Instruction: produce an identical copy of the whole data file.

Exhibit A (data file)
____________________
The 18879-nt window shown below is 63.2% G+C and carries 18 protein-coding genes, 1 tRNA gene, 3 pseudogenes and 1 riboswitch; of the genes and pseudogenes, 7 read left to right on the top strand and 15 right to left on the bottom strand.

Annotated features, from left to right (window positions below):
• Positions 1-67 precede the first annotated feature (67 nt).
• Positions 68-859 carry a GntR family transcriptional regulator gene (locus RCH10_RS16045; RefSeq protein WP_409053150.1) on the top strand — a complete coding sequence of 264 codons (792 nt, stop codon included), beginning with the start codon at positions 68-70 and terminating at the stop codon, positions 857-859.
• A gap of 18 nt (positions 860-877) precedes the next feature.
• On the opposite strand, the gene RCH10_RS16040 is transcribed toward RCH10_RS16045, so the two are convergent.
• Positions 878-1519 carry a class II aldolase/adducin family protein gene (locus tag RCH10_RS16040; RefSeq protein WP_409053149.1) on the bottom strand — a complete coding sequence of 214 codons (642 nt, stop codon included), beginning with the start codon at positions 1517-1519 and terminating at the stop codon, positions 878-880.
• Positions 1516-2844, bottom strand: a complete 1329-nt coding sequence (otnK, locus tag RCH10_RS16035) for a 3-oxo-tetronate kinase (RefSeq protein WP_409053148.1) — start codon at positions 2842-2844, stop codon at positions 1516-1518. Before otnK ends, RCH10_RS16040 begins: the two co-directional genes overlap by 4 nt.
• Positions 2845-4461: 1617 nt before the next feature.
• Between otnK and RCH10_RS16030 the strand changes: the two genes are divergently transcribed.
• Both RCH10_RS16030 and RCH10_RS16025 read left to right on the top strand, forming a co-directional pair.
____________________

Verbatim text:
The 18879-nt window shown below is 63.2% G+C and carries 18 protein-coding genes, 1 tRNA gene, 3 pseudogenes and 1 riboswitch; of the genes and pseudogenes, 7 read left to right on the top strand and 15 right to left on the bottom strand.

Annotated features, from left to right (window positions below):
• Positions 1-67 precede the first annotated feature (67 nt).
• Positions 68-859 carry a GntR family transcriptional regulator gene (locus RCH10_RS16045; RefSeq protein WP_409053150.1) on the top strand — a complete coding sequence of 264 codons (792 nt, stop codon included), beginning with the start codon at positions 68-70 and terminating at the stop codon, positions 857-859.
• A gap of 18 nt (positions 860-877) precedes the next feature.
• On the opposite strand, the gene RCH10_RS16040 is transcribed toward RCH10_RS16045, so the two are convergent.
• Positions 878-1519 carry a class II aldolase/adducin family protein gene (locus tag RCH10_RS16040; RefSeq protein WP_409053149.1) on the bottom strand — a complete coding sequence of 214 codons (642 nt, stop codon included), beginning with the start codon at positions 1517-1519 and terminating at the stop codon, positions 878-880.
• Positions 1516-2844, bottom strand: a complete 1329-nt coding sequence (otnK, locus tag RCH10_RS16035) for a 3-oxo-tetronate kinase (RefSeq protein WP_409053148.1) — start codon at positions 2842-2844, stop codon at positions 1516-1518. Before otnK ends, RCH10_RS16040 begins: the two co-directional genes overlap by 4 nt.
• Positions 2845-4461: 1617 nt before the next feature.
• Between otnK and RCH10_RS16030 the strand changes: the two genes are divergently transcribed.
• Both RCH10_RS16030 and RCH10_RS16025 read left to right on the top strand, forming a co-directional pair.